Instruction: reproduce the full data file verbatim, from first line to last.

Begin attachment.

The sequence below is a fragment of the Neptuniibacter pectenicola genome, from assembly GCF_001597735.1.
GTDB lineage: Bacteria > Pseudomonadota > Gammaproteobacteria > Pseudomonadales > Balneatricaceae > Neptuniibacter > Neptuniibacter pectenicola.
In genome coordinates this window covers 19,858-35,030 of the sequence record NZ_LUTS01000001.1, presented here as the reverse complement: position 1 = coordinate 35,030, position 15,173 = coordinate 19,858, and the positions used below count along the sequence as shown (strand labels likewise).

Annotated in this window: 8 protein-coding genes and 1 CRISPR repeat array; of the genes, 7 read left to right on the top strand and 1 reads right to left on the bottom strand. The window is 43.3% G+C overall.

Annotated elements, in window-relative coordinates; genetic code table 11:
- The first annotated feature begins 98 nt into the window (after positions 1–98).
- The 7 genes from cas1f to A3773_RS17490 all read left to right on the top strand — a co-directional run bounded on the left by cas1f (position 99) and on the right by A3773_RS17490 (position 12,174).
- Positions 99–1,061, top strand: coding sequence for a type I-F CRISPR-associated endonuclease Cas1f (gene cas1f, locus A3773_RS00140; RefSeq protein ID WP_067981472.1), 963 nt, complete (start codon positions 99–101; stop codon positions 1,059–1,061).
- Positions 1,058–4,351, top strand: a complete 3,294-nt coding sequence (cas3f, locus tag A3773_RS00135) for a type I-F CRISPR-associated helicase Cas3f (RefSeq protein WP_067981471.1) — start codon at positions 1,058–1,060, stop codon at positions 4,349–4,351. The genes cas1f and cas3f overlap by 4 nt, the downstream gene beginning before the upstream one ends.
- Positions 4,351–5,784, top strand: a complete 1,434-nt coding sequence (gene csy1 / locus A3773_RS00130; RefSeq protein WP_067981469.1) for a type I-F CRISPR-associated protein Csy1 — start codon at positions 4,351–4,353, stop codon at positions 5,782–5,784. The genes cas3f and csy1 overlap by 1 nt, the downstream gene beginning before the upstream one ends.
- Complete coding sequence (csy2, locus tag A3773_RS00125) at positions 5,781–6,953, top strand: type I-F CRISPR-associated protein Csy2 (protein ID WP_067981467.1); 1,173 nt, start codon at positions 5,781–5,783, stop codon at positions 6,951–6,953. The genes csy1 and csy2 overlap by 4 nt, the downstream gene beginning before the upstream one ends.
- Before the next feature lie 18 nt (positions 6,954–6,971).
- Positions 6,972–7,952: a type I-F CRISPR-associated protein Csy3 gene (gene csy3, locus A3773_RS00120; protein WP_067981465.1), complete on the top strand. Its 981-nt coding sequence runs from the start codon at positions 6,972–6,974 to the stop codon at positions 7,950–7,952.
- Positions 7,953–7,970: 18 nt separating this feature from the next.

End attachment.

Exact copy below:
The sequence below is a fragment of the Neptuniibacter pectenicola genome, from assembly GCF_001597735.1.
GTDB lineage: Bacteria > Pseudomonadota > Gammaproteobacteria > Pseudomonadales > Balneatricaceae > Neptuniibacter > Neptuniibacter pectenicola.
In genome coordinates this window covers 19,858-35,030 of the sequence record NZ_LUTS01000001.1, presented here as the reverse complement: position 1 = coordinate 35,030, position 15,173 = coordinate 19,858, and the positions used below count along the sequence as shown (strand labels likewise).

Annotated in this window: 8 protein-coding genes and 1 CRISPR repeat array; of the genes, 7 read left to right on the top strand and 1 reads right to left on the bottom strand. The window is 43.3% G+C overall.

Annotated elements, in window-relative coordinates; genetic code table 11:
- The first annotated feature begins 98 nt into the window (after positions 1–98).
- The 7 genes from cas1f to A3773_RS17490 all read left to right on the top strand — a co-directional run bounded on the left by cas1f (position 99) and on the right by A3773_RS17490 (position 12,174).
- Positions 99–1,061, top strand: coding sequence for a type I-F CRISPR-associated endonuclease Cas1f (gene cas1f, locus A3773_RS00140; RefSeq protein ID WP_067981472.1), 963 nt, complete (start codon positions 99–101; stop codon positions 1,059–1,061).
- Positions 1,058–4,351, top strand: a complete 3,294-nt coding sequence (cas3f, locus tag A3773_RS00135) for a type I-F CRISPR-associated helicase Cas3f (RefSeq protein WP_067981471.1) — start codon at positions 1,058–1,060, stop codon at positions 4,349–4,351. The genes cas1f and cas3f overlap by 4 nt, the downstream gene beginning before the upstream one ends.
- Positions 4,351–5,784, top strand: a complete 1,434-nt coding sequence (gene csy1 / locus A3773_RS00130; RefSeq protein WP_067981469.1) for a type I-F CRISPR-associated protein Csy1 — start codon at positions 4,351–4,353, stop codon at positions 5,782–5,784. The genes cas3f and csy1 overlap by 1 nt, the downstream gene beginning before the upstream one ends.
- Complete coding sequence (csy2, locus tag A3773_RS00125) at positions 5,781–6,953, top strand: type I-F CRISPR-associated protein Csy2 (protein ID WP_067981467.1); 1,173 nt, start codon at positions 5,781–5,783, stop codon at positions 6,951–6,953. The genes csy1 and csy2 overlap by 4 nt, the downstream gene beginning before the upstream one ends.
- Before the next feature lie 18 nt (positions 6,954–6,971).
- Positions 6,972–7,952: a type I-F CRISPR-associated protein Csy3 gene (gene csy3, locus A3773_RS00120; protein WP_067981465.1), complete on the top strand. Its 981-nt coding sequence runs from the start codon at positions 6,972–6,974 to the stop codon at positions 7,950–7,952.
- Positions 7,953–7,970: 18 nt separating this feature from the next.